Discover more from Earnings+More
Deal Talk #5
SPAC’s highs and lows, 888’s debt woes, Tilmann Fertitta’s Wynn move +More
Welcome to this month’s edition of E+M’s monthly newsletter Deal Talk, discussing what’s being spoken about away from the earnings announcements and analyst calls of the betting and gaming sector.
In this edition, the state of play with an all-but-dead market for SPACs and the mixed track records of those that achieved an IPO.
The recent news surrounding 888’s debt load is examined.
And, finally, a look at Tilmann Fertitta’s Wynn shareholding, asking if there might be more to it than the stated aim of investment.
SPACs – the rise and fall
The gambling sector’s relationship with SPACs was more than just a brief flirtation. But with the market now all but dead, what is the verdict on the deals that got away – and the ones that didn’t?
Dead and buried: DraftKings’ merger with Diamond Eagle Acquisition Corp, completed in April 2020, wasn’t just significant for the US gaming sector; its SPAC demerger is often cited as being one of the headline deals that helped kick off a cascade in the subsequent couple of years.
According to SPAC Analytics, in 2020 there were 248 SPAC IPOs raising $83.4bn, while in 2021 that rose to 613 or 63% of all US IPOs and worth a combined $162.5bn.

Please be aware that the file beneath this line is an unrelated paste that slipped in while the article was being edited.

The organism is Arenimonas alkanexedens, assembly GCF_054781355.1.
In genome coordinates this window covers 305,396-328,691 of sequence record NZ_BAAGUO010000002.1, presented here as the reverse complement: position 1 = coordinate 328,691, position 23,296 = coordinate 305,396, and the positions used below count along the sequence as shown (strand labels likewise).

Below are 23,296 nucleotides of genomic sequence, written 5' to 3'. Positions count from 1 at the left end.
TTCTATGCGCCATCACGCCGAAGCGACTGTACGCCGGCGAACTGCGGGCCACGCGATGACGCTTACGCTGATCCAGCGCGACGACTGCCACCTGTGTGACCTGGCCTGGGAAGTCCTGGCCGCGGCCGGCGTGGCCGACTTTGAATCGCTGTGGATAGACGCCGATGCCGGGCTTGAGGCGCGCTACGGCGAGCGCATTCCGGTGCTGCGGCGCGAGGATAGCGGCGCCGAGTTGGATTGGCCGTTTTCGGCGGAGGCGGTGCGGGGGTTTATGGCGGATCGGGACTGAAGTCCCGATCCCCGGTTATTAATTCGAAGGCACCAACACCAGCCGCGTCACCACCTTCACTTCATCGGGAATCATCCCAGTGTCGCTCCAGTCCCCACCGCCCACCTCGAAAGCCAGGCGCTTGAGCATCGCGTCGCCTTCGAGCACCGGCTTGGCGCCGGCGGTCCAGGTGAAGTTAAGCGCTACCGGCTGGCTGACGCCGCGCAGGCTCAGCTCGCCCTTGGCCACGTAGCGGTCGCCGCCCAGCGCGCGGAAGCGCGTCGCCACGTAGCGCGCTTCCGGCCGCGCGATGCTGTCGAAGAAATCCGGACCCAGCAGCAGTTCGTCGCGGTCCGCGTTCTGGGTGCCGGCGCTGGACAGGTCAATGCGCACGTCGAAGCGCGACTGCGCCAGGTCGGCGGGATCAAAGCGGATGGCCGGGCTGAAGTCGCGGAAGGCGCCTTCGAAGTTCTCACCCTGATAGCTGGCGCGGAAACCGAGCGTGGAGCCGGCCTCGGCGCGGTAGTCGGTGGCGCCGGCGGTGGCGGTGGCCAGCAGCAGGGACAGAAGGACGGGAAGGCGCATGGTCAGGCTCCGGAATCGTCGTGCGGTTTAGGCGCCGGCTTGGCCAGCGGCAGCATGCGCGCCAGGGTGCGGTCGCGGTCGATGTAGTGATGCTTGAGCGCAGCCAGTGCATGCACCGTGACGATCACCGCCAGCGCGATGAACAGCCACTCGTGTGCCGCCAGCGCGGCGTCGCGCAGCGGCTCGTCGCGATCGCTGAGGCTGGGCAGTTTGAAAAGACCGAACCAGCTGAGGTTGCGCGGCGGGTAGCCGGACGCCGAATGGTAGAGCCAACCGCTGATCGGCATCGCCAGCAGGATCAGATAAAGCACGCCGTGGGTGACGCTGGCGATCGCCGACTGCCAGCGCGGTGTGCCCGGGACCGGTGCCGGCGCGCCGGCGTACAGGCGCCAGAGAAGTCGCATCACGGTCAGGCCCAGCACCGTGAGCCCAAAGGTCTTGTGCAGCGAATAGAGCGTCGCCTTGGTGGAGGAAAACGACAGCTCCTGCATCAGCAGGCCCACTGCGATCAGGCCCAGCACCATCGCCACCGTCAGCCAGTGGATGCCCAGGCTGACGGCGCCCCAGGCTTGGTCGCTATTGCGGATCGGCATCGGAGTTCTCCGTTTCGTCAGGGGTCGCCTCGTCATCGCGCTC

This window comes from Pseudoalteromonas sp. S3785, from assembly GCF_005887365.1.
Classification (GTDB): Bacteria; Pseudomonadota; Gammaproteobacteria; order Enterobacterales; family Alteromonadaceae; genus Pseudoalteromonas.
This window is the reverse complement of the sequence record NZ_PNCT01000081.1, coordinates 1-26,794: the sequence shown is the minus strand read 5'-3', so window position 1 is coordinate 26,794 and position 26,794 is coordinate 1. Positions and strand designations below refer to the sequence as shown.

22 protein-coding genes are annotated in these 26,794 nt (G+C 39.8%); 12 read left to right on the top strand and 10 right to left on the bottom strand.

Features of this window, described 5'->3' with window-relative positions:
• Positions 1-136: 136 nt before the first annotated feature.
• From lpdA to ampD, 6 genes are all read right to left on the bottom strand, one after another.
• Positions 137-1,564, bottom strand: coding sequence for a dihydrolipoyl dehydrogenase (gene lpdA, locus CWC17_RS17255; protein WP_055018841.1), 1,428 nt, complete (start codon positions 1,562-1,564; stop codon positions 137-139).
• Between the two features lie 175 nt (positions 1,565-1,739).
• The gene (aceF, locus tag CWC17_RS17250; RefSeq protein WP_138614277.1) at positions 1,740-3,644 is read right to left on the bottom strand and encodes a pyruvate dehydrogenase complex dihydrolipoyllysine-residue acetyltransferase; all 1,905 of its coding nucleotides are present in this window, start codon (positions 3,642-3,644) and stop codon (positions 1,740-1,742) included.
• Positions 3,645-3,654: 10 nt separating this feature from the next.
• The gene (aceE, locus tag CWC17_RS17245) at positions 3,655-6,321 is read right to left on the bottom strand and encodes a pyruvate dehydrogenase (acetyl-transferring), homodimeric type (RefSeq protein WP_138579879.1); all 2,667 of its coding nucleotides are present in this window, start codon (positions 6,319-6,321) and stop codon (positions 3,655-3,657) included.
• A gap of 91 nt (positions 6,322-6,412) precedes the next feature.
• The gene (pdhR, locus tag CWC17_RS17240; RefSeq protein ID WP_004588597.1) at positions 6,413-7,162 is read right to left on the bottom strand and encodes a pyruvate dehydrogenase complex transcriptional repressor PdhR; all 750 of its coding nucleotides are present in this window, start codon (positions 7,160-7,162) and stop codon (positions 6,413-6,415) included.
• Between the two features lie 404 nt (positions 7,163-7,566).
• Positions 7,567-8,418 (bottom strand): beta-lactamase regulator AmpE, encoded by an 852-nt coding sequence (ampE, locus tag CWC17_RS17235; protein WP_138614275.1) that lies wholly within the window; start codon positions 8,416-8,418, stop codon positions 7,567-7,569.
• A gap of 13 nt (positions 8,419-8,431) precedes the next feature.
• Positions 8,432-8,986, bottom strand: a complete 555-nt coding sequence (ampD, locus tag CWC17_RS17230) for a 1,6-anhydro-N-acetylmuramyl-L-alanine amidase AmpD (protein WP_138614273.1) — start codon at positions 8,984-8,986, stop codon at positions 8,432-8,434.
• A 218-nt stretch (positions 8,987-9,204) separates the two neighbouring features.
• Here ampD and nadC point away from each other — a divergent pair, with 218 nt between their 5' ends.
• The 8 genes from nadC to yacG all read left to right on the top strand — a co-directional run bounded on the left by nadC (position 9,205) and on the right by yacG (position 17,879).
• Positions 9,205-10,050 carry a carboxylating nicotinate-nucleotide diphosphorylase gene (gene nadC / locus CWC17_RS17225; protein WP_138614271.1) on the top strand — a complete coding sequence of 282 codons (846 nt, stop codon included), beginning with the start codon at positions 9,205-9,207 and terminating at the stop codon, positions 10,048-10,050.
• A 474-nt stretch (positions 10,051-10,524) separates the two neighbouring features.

But the market turmoil in 2022 marked a turning point, with only 83 SPAC demergers going through for a total of $13.2bn.
The retreating tide has been marked by a rise in the total number of SPAC mergers that have been called off. According to recent Bloomberg analysis, 55 deals have been pulled in the year-to-date.
🟥 The number of SPAC mergers called off in 2022
After the goldrush: Following DraftKings, the gaming sector had some notable successes in the SPAC demerger race. It remains one of the more successful SPACs and, despite the share price ups and downs this year, it is still 49% ahead of its float price.
DraftKings also snapped up another gaming-related ex-SPAC demerger when it bought Golden Nugget for $1.56bn, a 51% premium to share price just previous to the announcement.
DraftKings is ahead of Inspired Entertainment whose float via a merger with Hydra Industries Acquisition Corp predated DraftKings by four years.
The remaining listed gambling-related SPAC demergers haven’t fared so well.